Case Studies
Multiple Public Realm Commerce Types | 16th Street Mall

Denver, CO



16th Street Mall, Denver, CO Source: Google Earth 2012

In 1976, the City of Denver and the Regional Transportation District (RTD) introduced the idea of a public mall for 16th Street. Designed by I.M. Pei and Partners and Laurie Olin, the project’s total cost was $76.1 million, including the bus fleet and stations. More than three-fourths of the project was funded by federal transportation funds. Since the Mall opened, it has consistently been ranked as the #1 attraction in the Denver Metro Area.

 Pedestrian mall Source: MIG

The 16th Street Mall comprises an 80-foot right-of-way, divided into a 22-foot central median,10-foot wide transit-ways and 19-foot wide sidewalks on either side. Many of the businesses operate within the street median, which also includes a double row of honey locust trees and lanterns. One of the main components of the project is a granite paver system that mimics the skin of a western diamondback rattlesnake. Granite was recommended for its attractiveness, durability, low maintenance cost and slip-resistant nature. Despite some initial hesitancy over installing anything not anchored in place, movable seating has become a key attractive feature in the Mall.

Outdoor seating Source: MIG

More than 55,000 people use the free MallRide shuttles every day. In addition to thriving brick-and-mortar establishments, the Mall is home to 19 street cart vendors, 38 sidewalk cafes, and eight horse carriage ride companies. In addition, there are four semipermanent kiosks, and the City is now installing eight semipermanent retail merchandising units. The movable seating allows for flexible use of the central median space. Incidents of theft, vandalism, or collisions have been modest. In contrast, the granite pavers have not performed as well as anticipated. The pavers have required continual and costly maintenance, especially on transit-ways, which eventually led to a settlement with the designer to offset some of the annual repair costs. There have also been some issues with queues for popular vendors interfering with the transit-ways.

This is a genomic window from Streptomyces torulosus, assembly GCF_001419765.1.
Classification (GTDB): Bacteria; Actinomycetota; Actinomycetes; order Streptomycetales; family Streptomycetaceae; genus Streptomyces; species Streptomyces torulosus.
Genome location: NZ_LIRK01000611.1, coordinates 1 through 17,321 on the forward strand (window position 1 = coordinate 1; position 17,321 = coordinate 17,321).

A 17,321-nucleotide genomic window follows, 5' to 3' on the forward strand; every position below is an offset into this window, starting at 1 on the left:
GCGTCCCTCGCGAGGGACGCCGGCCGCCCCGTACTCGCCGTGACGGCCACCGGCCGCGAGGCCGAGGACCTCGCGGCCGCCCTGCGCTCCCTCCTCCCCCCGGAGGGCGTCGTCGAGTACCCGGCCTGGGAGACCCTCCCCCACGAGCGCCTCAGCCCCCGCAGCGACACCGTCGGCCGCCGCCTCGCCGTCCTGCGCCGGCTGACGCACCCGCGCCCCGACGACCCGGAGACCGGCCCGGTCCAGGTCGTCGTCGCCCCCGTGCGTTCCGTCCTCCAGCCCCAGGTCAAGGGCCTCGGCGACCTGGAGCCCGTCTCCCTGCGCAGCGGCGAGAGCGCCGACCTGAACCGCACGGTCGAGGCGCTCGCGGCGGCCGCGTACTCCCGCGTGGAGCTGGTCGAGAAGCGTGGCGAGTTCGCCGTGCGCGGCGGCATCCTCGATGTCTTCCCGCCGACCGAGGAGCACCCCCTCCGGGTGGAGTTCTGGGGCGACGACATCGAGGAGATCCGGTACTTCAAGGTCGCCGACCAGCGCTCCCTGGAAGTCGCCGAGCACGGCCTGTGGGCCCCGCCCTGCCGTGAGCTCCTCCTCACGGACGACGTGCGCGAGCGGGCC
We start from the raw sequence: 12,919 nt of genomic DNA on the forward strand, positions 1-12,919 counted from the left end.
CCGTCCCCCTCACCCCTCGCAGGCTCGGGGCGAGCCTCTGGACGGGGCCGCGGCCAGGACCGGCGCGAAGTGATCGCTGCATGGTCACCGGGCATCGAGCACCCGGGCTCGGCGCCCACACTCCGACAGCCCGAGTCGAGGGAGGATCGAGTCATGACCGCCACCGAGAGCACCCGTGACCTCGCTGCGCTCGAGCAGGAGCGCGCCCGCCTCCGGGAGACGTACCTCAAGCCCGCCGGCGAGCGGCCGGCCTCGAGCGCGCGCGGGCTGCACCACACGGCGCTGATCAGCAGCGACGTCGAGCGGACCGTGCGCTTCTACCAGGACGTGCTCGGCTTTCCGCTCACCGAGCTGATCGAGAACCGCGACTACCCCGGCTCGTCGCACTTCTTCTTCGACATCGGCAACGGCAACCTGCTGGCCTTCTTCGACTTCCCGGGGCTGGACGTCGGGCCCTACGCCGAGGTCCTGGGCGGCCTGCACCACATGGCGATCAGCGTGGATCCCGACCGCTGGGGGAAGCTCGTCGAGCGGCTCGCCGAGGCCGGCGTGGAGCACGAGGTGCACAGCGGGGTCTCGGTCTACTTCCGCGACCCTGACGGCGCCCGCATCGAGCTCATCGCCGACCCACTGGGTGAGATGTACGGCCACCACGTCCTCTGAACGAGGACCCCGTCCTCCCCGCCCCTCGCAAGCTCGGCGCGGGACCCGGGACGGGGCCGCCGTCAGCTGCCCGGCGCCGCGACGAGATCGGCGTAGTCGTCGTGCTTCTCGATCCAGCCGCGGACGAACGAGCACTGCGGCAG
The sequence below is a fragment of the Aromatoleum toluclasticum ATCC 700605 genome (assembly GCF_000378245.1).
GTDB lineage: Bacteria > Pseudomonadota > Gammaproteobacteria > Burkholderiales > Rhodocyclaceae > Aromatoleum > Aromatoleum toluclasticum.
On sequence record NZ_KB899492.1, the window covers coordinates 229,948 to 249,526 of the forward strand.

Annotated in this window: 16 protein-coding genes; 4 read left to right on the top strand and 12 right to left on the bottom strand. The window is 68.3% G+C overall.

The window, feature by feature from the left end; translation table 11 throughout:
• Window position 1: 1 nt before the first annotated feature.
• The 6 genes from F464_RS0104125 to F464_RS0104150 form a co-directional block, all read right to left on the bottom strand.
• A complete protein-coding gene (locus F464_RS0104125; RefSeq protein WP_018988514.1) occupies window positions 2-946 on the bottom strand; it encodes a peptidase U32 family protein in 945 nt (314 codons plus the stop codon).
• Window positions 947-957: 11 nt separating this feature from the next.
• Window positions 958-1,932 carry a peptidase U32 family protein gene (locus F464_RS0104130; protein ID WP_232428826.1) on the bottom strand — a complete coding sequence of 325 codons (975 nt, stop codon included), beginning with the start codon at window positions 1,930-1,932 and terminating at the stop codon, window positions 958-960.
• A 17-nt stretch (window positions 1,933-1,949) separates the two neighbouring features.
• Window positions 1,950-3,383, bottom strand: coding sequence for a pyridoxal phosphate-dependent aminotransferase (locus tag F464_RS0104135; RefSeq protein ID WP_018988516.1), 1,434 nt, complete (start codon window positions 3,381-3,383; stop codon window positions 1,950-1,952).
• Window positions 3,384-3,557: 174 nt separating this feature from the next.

Efforts are currently underway to refurbish the Mall streetscape. As part of a two and a half year planning process, three design concepts for the Mall’s cross-section were proposed:

  1. Retain existing design with retail median and busways.
  2. Remove median and expand sidewalk space for cafe patios.
  3. Relocate one of the bus lines to another street, thereby allowing the introduction of bike lanes.

 Outdoor seating and planters Source: MIG

The overall community consensus was the Mall configuration should remain the same (Option 1). It is likely that the modifications will include upgrading, preserving and resurfacing all pavers; upgrading electrical infrastructure and other utilities; upgrading universal access elements, such as widening curb ramps, adding audible and countdown crossing signals, etc.; adding more bike racks; providing updated signage and site furnishing; and increasing the number of street corner vending locations.

Lessons Learned
Potential Benefits:

  • Provides additional opportunities for commerce.
  • Minimizes the need for private automobile use by providing free MallRide shuttles, thereby contributing to the shared use street character.
  • Allows for flexible use of the central median space by providing moveable seating. Incidents of theft, vandalism, or collisions have been rare.
  • Uses a double row of trees to provide protection from the elements.
  • Creates a unique sense of place with attractive streetscape furnishings.
  • Accommodates large crowds and special activities like street performances.
  • Allows for standard vendor facilities (5 feet by 8 feet).

Potential Issues:

  • Paver design: Paver design and construction should take local climate and maintenance into account.
  • Median width: The width of the median should be a minimum of 25 feet to accommodate crowds.
  • Location of food vendors: Locate food vendors close to street intersections to provide good visibility and access. Since vendors are required to remove their carts at then end of the day due to health code regulations, access to the cross streets is critical.
  • Infrastructure needs: Future streetscape improvements should plan for current and future infrastructure needs of the community, such as expanding the bandwidth of the existing wi-fi network and providing greater electrical capacity.
  • Street activation: The level of street activation should be adjusted in accordance with the size and geometry of the street.
  • Median use: The relative isolation of the median has encouraged use by homeless and youth, thereby displacing other uses.


Downtown Denver Partnership. “16th Street Mall History” (

Downtown Denver Partnership, August 25, 2010. “16th Street Mall Urban Design Plan Public Meeting Presentation”

Interview with Cassie Milestone, Urban Planning Manager, Downtown Denver Partnership, on February 10, 2011

Photo Sources

MIG, Inc.